For a larger system in a major city (often with 50 or more routes, though there is no exact number for any standard), it is not uncommon to find plenty of sourced information on many of the city's bus routes. This may range from news articles on routing controversies, to books about the history of the city's streetcar system (since many urban areas had streetcars in the past that have since been replaced with buses).
For smaller transit agencies, the standard method of describing bus routes is to list them within the article on the operating agency, preferably in chart form, with the chart providing the most basic information. For longer lists of routes, they may be listed on a separate page titled "List of _______ bus routes." While the chart form may be used, an alternative is to have a heading for each route, under which a short description is provided.
Writing articles on individual bus routes is acceptable when:
- There is enough information on each page to write a sizeable article
- Writing the article(s) together or within other articles would exceed article size guidelines
- The information is properly referenced with reliable sources, thereby establishing notability. The transit agency's own site can be used to source some of the article's information once notability has been established.
- The information provided in the articles meets the inclusion guidelines below
Articles on bus routes may require frequent updates, as their routes and schedules often change.
Currently, very few cities around the world have comprehensive articles on all or most of the routes in their bus systems. The city of London has the most (see List of bus routes in London). In the United States, the city of Baltimore has the most (see List of MTA Maryland bus routes). But such articles in other cities are growing, and there is a potential for more bus route articles in the future that meet Wikipedia's inclusion guidelines.
What to include
Information that can be written in bus route articles includes, but is not limited to:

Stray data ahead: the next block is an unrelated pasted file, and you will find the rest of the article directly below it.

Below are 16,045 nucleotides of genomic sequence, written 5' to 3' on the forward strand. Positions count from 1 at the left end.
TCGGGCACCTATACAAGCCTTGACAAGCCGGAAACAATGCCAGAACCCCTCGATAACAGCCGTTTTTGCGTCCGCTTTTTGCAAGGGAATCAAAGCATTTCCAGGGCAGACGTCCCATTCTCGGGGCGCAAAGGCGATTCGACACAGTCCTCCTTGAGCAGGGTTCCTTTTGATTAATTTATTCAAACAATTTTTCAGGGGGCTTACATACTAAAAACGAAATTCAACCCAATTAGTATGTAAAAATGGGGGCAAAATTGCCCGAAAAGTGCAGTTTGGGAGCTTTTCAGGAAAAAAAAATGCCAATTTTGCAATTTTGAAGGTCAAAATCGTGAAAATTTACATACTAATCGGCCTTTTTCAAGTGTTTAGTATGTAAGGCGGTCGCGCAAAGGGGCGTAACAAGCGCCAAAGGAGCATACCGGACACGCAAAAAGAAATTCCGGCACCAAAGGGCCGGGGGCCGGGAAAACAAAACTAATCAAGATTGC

- The route's basic description: Includes its ends, special branches, notable (blue-linked) areas and landmarks served, major streets on which it operates.
- History of the route, dating back to its origin, and any changes the route has undergone.
- Routing controversies, such as proposals to extend the route into a new community, cutbacks in service, or changes that inconvenienced some.
- Appearances in popular culture (such as books, movies, or TV shows, or sourced use by notable people), though this alone does not establish notability
- A photo of a bus on the route, clearly displaying that the bus is exactly from that route
It is strongly recommended to create a navbox (if one does not already exist) displaying all the routes in the system in alphabetical/numerical order. The navbox should also display all other articles relating to the system.
Infobox bus line can be used to provide basic information within the article.
What not to include
In accordance with various WP:NOT guidelines, the following information should not be included in bus route articles:
- The bus schedule (timetable). An external link can be provided to this, though it may require periodic updates.
- The exact route description in full detail. Only include important details of the route description that relate to the sourced information.
- A list of stops along the route.
Where to find sources
The best places to find sources beyond a basic web search are on Google News, Google Books, and Google Scholar, entering the name of the city or operating agency (or its parent companies), along with the word "bus" or "streetcar" and its route number, or the name of some of the major streets on which the route operates or the landmarks it serves.